Sometimes a simple and effective solution is right in front of us.
Our bodies are 65 percent water. Our brains are 75 percent water. Water, H2O, is made from two atoms of hydrogen and one of oxygen. Our brain needs oxygen and water for optimum brain functioning. To help our brains be their best, what do we need to do? Drink lots of water and breathe efficiently. Pretty simple, right?
Dr. Phil McGraw, in Family First, writes that one of the most efficient and effective ways for stimulating brain function is breathing. No drugs necessary. To help focus and recall skills, Dr. Phil recommends inhaling for a count of five and exhaling for a count of five. Take six breaths, which should only take a minute. Dr. Phil recommends doing this easy breathing exercise when under stress or before and during tests. Take a minute every day to practice with your child so that efficient and effective breathing becomes a habit and a behavior management tool for all your family members.
Dr. Carla Hannaford, in her book Smart Moves, outlines the importance of adequate water intake, deep breathing and movement for learning. As a school counselor, Dr. Hannaford, a neurobiologist, found that a two-minute breathing exercise helps students gain control over their emotions and focus on the tasks at hand. Getting adequate oxygen to the brain is a critical component of brain development.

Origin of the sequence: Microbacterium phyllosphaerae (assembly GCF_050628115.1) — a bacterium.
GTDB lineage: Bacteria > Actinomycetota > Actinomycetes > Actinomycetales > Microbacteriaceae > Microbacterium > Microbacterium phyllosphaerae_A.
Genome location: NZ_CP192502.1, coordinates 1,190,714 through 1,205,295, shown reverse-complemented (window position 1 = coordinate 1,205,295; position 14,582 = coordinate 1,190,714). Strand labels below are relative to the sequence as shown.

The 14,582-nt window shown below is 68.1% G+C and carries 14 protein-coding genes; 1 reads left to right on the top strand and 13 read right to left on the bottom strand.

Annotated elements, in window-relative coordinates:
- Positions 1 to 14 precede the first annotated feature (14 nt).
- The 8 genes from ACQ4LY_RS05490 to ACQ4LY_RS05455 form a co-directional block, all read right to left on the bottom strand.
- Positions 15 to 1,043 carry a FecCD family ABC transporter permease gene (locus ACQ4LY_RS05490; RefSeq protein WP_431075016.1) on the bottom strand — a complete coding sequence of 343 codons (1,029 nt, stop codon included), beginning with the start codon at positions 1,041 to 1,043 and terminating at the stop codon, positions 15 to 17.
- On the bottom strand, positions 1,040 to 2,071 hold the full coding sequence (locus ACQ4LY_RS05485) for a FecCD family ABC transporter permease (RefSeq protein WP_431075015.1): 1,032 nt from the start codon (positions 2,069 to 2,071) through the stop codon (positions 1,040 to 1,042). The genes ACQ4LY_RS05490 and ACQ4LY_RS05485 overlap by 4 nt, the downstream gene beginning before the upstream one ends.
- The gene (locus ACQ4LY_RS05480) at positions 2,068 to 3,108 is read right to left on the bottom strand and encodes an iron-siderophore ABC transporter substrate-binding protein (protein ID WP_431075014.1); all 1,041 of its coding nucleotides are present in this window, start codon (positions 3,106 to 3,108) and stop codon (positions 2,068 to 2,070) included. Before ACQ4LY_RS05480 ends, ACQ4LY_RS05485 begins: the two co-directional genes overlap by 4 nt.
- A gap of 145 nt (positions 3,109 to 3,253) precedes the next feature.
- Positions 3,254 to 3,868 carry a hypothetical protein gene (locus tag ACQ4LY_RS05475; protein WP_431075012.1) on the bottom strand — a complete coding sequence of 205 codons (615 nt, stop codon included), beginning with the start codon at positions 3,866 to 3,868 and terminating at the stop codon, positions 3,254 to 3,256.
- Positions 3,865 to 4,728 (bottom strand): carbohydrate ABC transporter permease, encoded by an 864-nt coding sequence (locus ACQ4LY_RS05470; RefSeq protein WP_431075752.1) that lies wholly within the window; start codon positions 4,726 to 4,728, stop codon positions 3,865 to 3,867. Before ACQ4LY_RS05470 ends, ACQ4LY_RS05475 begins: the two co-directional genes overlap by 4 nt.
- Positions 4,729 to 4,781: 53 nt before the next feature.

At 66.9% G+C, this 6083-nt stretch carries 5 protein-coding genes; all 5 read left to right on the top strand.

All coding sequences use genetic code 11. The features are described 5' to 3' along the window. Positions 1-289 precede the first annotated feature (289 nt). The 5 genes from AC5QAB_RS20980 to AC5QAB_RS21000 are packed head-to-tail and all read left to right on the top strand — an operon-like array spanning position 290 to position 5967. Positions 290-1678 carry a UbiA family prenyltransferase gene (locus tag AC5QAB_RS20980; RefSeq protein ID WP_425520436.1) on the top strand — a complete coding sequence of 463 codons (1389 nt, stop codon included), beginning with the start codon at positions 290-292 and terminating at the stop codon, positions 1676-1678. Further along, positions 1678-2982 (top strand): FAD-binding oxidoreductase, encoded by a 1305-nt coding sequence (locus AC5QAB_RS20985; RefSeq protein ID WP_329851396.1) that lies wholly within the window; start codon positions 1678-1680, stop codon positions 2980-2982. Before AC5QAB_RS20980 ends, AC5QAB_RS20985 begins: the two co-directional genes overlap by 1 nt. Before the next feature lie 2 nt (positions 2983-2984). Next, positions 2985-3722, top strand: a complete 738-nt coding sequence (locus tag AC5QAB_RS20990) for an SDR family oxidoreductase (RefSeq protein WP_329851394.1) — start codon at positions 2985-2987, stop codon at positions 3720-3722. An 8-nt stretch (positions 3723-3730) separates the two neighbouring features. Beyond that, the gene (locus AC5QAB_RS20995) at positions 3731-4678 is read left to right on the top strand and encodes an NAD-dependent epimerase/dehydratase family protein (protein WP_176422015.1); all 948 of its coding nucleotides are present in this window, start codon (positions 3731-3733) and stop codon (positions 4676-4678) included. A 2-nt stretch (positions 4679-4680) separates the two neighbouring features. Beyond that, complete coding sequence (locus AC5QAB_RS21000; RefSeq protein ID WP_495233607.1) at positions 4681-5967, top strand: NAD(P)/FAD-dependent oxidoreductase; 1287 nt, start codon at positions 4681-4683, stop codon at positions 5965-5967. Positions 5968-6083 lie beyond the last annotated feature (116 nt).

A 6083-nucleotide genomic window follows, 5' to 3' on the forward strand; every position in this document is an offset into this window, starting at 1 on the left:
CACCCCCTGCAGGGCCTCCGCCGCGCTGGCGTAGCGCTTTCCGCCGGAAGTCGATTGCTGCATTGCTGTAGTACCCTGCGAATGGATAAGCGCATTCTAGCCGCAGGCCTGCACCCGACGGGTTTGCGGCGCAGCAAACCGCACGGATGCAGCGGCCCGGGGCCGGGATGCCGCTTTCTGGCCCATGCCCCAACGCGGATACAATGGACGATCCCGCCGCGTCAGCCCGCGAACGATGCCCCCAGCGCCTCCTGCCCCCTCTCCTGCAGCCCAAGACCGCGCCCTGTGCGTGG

Since our bodies are 65 percent water, even a small level of dehydration can impair function.
Carbonated and caffeinated beverages act as diuretics and do not re-hydrate our bodies. The best drink for hydration? Earth juice, aka water.
Many airplane pilots monitor their blood oxygen levels by use of a fingertip monitor. To avoid accidents, additional oxygen is required by the Federal Aeronautics Administration FAA on any flights above 15,000 feet of altitude. At 15,000 feet a pilot has only 30 minutes of effective performance time. At 25,000 feet, the effective performance time drops to three to five minutes, and at 40,000 feet it is only 15 to 20 seconds. When body oxygen levels drop, decision making abilities are diminished and reaction time is slower. Also, headaches and muscle aches are a common side effect of oxygen deprivation.
We don’t have to be flying in an airplane to become oxygen-deprived.
When we are under stress, breathing becomes shallower and less oxygen gets into our bloodstream. Making sure we drink enough water and are breathing effectively can help counteract the effects of stress.
Movement and exercise are important for the oxygen it brings to the body and the brain.
The saying “Feeling down, move around,” also helps us to remember that when we are feeling sluggish and unfocused, moving around, and thus increasing our oxygen intake will help us feel better quickly. At a brain development lecture, Alexander Stephens, assistant Professor of Behavioral Neuroscience at the Oregon Health and Sciences University, asked the audience to stand up and play a game. Standing up with slight movement for less than a minute helped the audience pay better attention by getting some additional oxygen to our brains.